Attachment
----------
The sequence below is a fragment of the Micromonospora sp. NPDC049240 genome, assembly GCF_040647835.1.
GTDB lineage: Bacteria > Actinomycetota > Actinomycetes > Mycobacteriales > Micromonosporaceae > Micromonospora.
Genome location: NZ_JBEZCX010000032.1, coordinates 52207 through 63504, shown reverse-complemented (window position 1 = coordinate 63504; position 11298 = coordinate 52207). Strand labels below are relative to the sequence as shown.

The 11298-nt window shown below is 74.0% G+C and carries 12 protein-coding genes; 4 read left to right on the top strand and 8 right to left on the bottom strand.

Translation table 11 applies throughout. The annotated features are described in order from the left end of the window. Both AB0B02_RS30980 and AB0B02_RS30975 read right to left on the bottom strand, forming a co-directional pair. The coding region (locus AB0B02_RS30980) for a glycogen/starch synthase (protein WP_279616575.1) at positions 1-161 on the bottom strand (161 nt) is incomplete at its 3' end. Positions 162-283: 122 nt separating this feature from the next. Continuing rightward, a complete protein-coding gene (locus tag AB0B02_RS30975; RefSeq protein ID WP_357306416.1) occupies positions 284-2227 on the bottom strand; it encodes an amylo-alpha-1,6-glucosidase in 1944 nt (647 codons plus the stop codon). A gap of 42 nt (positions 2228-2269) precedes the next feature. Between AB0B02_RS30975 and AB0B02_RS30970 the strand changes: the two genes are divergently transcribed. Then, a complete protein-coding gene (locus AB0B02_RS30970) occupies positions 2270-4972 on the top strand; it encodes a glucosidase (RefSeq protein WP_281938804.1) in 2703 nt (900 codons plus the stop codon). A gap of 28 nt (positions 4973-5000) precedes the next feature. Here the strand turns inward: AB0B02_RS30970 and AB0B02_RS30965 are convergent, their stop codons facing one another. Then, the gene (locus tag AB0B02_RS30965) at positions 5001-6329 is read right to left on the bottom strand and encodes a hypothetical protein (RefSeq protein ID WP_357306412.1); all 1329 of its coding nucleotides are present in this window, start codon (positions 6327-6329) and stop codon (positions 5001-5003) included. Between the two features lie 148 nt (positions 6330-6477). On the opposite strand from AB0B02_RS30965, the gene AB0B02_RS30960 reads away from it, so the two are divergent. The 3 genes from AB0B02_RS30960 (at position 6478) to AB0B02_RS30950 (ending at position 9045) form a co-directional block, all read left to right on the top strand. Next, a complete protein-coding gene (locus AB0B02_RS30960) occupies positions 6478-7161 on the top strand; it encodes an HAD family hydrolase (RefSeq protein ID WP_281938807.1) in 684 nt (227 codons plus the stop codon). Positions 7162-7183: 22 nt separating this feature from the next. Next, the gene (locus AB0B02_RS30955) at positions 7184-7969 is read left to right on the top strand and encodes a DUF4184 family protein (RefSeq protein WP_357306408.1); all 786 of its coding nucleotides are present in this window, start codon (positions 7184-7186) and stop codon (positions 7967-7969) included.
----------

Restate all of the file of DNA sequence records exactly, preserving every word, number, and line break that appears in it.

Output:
The sequence below is a fragment of the Micromonospora sp. NPDC049240 genome, assembly GCF_040647835.1.
GTDB lineage: Bacteria > Actinomycetota > Actinomycetes > Mycobacteriales > Micromonosporaceae > Micromonospora.
Genome location: NZ_JBEZCX010000032.1, coordinates 52207 through 63504, shown reverse-complemented (window position 1 = coordinate 63504; position 11298 = coordinate 52207). Strand labels below are relative to the sequence as shown.

The 11298-nt window shown below is 74.0% G+C and carries 12 protein-coding genes; 4 read left to right on the top strand and 8 right to left on the bottom strand.

Translation table 11 applies throughout. The annotated features are described in order from the left end of the window. Both AB0B02_RS30980 and AB0B02_RS30975 read right to left on the bottom strand, forming a co-directional pair. The coding region (locus AB0B02_RS30980) for a glycogen/starch synthase (protein WP_279616575.1) at positions 1-161 on the bottom strand (161 nt) is incomplete at its 3' end. Positions 162-283: 122 nt separating this feature from the next. Continuing rightward, a complete protein-coding gene (locus tag AB0B02_RS30975; RefSeq protein ID WP_357306416.1) occupies positions 284-2227 on the bottom strand; it encodes an amylo-alpha-1,6-glucosidase in 1944 nt (647 codons plus the stop codon). A gap of 42 nt (positions 2228-2269) precedes the next feature. Between AB0B02_RS30975 and AB0B02_RS30970 the strand changes: the two genes are divergently transcribed. Then, a complete protein-coding gene (locus AB0B02_RS30970) occupies positions 2270-4972 on the top strand; it encodes a glucosidase (RefSeq protein WP_281938804.1) in 2703 nt (900 codons plus the stop codon). A gap of 28 nt (positions 4973-5000) precedes the next feature. Here the strand turns inward: AB0B02_RS30970 and AB0B02_RS30965 are convergent, their stop codons facing one another. Then, the gene (locus tag AB0B02_RS30965) at positions 5001-6329 is read right to left on the bottom strand and encodes a hypothetical protein (RefSeq protein ID WP_357306412.1); all 1329 of its coding nucleotides are present in this window, start codon (positions 6327-6329) and stop codon (positions 5001-5003) included. Between the two features lie 148 nt (positions 6330-6477). On the opposite strand from AB0B02_RS30965, the gene AB0B02_RS30960 reads away from it, so the two are divergent. The 3 genes from AB0B02_RS30960 (at position 6478) to AB0B02_RS30950 (ending at position 9045) form a co-directional block, all read left to right on the top strand. Next, a complete protein-coding gene (locus AB0B02_RS30960) occupies positions 6478-7161 on the top strand; it encodes an HAD family hydrolase (RefSeq protein ID WP_281938807.1) in 684 nt (227 codons plus the stop codon). Positions 7162-7183: 22 nt separating this feature from the next. Next, the gene (locus AB0B02_RS30955) at positions 7184-7969 is read left to right on the top strand and encodes a DUF4184 family protein (RefSeq protein WP_357306408.1); all 786 of its coding nucleotides are present in this window, start codon (positions 7184-7186) and stop codon (positions 7967-7969) included.